Friday, September 15, 2017

Berber and not so Berber words in Tunisian Arabic

Not too long ago I finished reading Lotfi Sayahi's Diglossia and Language Contact: Language Variation and Change in North Africa. The book is a valuable contribution to the study of synchronic language contact between Tunisian Arabic, Standard Arabic, and French in Tunisia, with some coverage of the rest of the region as well. Unfortunately, when it briefly looks at Berber lexical influence on Arabic (pp. 135, 187), reflecting joint work with Zouhir Gabsi, its conclusions are rather over-hasty. Since this book is likely to become a standard point of departure for English speakers studying language contact in North Africa, I think it's worth correcting the record here even at the risk of being pedantic:
  • fakru:n "turtle" and ferzazzu "wasp" really are Berber, though the -u:n suffix in the former was first added in dialectal Arabic (almost all Berber varieties have forms similar to Kabyle ifker/ikfer).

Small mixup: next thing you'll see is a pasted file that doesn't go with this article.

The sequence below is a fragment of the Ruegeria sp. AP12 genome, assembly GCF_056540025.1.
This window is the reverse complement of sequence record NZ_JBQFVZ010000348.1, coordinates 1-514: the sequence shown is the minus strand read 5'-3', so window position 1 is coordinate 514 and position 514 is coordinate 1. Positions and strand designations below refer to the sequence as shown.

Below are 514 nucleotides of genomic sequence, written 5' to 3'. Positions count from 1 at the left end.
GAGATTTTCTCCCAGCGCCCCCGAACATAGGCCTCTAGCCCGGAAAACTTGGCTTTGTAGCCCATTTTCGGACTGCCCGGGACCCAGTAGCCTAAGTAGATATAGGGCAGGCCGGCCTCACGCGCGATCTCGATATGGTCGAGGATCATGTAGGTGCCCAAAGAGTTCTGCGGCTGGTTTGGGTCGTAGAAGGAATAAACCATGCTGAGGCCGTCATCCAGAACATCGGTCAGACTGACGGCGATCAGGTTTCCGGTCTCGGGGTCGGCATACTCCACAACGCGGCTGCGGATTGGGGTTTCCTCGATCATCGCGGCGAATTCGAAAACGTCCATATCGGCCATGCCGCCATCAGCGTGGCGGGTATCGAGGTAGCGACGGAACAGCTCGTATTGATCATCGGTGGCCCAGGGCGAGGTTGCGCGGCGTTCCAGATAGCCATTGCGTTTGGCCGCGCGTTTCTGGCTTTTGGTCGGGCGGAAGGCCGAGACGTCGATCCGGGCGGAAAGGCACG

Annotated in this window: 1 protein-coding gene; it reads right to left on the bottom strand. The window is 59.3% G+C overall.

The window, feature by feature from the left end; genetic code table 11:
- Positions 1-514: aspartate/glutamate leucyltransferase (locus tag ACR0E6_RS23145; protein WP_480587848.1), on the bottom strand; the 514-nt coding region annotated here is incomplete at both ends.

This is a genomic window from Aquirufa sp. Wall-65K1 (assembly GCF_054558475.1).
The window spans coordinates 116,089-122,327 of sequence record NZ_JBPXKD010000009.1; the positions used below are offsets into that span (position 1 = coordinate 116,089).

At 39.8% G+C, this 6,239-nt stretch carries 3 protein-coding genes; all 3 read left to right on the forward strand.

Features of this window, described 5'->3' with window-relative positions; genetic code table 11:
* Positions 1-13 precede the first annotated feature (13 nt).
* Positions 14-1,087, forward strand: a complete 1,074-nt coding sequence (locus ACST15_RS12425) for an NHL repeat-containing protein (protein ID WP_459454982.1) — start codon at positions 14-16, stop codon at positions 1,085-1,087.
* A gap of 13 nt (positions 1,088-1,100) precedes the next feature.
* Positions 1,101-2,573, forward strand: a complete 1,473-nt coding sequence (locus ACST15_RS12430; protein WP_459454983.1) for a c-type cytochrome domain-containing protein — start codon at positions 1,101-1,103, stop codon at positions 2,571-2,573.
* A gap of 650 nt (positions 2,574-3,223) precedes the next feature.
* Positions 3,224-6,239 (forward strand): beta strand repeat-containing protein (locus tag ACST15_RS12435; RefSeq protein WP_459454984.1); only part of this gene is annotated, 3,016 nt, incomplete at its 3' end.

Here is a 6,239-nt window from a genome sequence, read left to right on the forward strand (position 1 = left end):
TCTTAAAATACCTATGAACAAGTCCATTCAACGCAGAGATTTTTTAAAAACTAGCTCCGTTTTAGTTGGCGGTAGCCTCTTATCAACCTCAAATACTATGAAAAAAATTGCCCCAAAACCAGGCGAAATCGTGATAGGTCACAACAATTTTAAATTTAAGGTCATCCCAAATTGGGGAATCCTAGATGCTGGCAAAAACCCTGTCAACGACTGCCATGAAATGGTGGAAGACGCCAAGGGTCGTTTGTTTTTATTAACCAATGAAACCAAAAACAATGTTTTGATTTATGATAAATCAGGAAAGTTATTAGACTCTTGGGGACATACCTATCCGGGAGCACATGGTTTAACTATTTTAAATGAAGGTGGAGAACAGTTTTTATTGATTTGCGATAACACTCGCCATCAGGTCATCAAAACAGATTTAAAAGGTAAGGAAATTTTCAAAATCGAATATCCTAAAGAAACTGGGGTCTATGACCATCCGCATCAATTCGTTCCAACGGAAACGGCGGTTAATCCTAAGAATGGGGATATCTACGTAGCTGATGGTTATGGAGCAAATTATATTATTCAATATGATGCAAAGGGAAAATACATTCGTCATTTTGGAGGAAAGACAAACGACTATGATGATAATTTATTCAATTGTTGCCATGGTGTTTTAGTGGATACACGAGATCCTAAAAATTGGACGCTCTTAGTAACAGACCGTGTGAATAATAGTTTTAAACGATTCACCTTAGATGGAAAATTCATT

• garžu:ma "throat" is a very difficult word to etymologize, but may ultimately be Berber (compare Tuareg a-gurzăy), although it does bring to mind Romance forms such as French gorge.
  • karmu:s "fig" is clearly derived from karm-a "fig tree", which is definitely not Berber, and seems to come from a narrowing of the meaning of Classical Arabic كرم karm "orchard" (see the brief discussion in Behnstedt & Woidich 2011:491). The suffix -u:s might theoretically be Berber, I suppose, but probably not; it's not widely attested across Berber, and it fits well with the widespread dialectal Arabic pattern of augmentatives in -u:-.
  • sebsi: "pipe" is from Turkish sipsi.
  • bu-telli:s "monster/nightmare" ("sleep paralysis", to be precise) is a compound involving bu- "possessor of" (originally "father of") plus telli:s (a kind of rug). The latter is well-attested within Arabic in the Middle East as well as in North Africa; its etymology is controversial, but it may derive from Latin trilicium "triple-twilled fabric".